[time-nuts] GPS splitter

ziggy9+time-nuts at pumpkinbrook.com ziggy9+time-nuts at pumpkinbrook.com
Sun Jun 18 16:06:48 EDT 2017

+1 for satellite splitters as a low cost option. But as others have mentioned, you do need to use a little care. Some are 'DC isolated', but that can mean diode OR’ing for each port (all ports DC pass) and not a DC block. And they often don’t have the frequency response (many satellite splitters only say 1GHz or 1500MHz).

The Radio Shack 4 way splitter I started with was just such a device. One input, four outputs, DC pass on all ports with diode isolation. It worked OK, as long as all GPS were 5V antenna types. Adding a 12V receiver was suddenly a problem as my antenna is 5V, along with the other receivers.

The best satellite splitter choice (for me) was a DirecTV SWIM 4 way unit. It’s rated 2-2150, has DC pass on one port. So I could connect my somewhat deaf 12V receiver with an inline amp on one of the DC block ports, and a 5V unit on the DC pass port. Each receiver was happy. A picture of one is at <https://images-na.ssl-images-amazon.com/images/I/41EWn-NoJlL.jpg <https://images-na.ssl-images-amazon.com/images/I/41EWn-NoJlL.jpg>> Easily found and cheap, 2, 4, or 8 port models exist.

BTW, putting each splitter on the network analyzer proved that the DirecTV unit had lower loss and better port to port isolation than the Radio Shack unit (no surprise really). I ran this way for quite a while until I uh… ran out of ports. I now have a GPS Networking 8 way with ‘proper’ DC block and load on each port which works well too.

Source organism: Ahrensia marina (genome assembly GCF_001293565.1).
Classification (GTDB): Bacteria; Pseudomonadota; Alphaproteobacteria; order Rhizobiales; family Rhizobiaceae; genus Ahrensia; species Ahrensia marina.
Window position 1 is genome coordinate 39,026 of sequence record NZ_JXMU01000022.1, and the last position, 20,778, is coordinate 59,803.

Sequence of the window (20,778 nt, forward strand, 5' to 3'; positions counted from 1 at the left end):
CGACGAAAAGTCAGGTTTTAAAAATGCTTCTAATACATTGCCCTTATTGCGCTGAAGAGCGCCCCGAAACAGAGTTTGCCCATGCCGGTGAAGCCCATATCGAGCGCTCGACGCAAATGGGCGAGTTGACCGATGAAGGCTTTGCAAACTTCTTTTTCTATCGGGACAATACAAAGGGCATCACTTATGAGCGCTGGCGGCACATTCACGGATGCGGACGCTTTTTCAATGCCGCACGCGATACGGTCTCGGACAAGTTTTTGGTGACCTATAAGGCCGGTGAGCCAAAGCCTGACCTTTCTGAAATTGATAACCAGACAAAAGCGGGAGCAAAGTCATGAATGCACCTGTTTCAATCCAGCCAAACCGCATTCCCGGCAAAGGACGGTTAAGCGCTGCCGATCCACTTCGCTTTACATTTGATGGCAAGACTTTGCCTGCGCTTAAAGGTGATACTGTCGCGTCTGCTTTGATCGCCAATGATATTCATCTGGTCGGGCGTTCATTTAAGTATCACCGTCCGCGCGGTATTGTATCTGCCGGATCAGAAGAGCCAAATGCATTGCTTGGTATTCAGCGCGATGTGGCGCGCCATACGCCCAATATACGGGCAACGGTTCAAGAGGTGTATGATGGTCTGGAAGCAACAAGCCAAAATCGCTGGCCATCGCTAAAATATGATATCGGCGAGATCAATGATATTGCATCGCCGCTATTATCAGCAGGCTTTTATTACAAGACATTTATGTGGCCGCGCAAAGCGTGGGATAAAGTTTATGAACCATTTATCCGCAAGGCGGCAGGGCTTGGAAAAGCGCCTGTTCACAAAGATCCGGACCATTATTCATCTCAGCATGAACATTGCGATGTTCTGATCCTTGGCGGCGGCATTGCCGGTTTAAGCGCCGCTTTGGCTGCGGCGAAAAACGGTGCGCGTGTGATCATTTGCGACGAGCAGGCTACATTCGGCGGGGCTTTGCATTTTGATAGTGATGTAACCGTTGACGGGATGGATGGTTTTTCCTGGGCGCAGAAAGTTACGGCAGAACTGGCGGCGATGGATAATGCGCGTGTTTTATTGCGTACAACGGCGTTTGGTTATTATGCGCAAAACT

Just as an aside, does anyone have any thoughts on the noise contribution of the diodes in the Radio Shack splitter (or similar)? It’s device dependent of course, but I wonder if it’s enough to be a ‘significant’ contributor.


> On Jun 17, 2017, at 12:07 PM, Chris Albertson <albertson.chris at gmail.com> wrote:
> On Fri, Jun 16, 2017 at 8:54 PM, Clay Autery <cautery at montac.com> wrote:
>> This brings up some interesting questions:
>> I am assuming since this is a receive only situation, it will follow
>> approximately the same rules of physics that dealing with satellite
>> antenna installations.
> And guess what?  Satellite TV splitters work.  They even have the answer to
> "how much attenuation" printed right on the splitter and they come with F
> type connecters you can use the recommended TV type antenna cable too.
> You can buy them with DC blockers too.  All this stuff is low cost because
> it is mass produced  by the billions
> Yes, it's 75 ohm not 50 and the splitters a 2+ GHz but it works just fine
> if your antenna has the right gain. The splitters don't high pass the
> signal.    Trimble actually recommends using the 75 Ohm TV cable and
> supplies it with their kits.
> Sometimes a GPS receiver will raise an "Antenna Alarm" if it does not see a
> DC load but you can turn those off with a serial command
> -- 
> Chris Albertson
> Redondo Beach, California
> _______________________________________________
> time-nuts mailing list -- time-nuts at febo.com
> To unsubscribe, go to https://www.febo.com/cgi-bin/mailman/listinfo/time-nuts
> and follow the instructions there.

More information about the time-nuts mailing list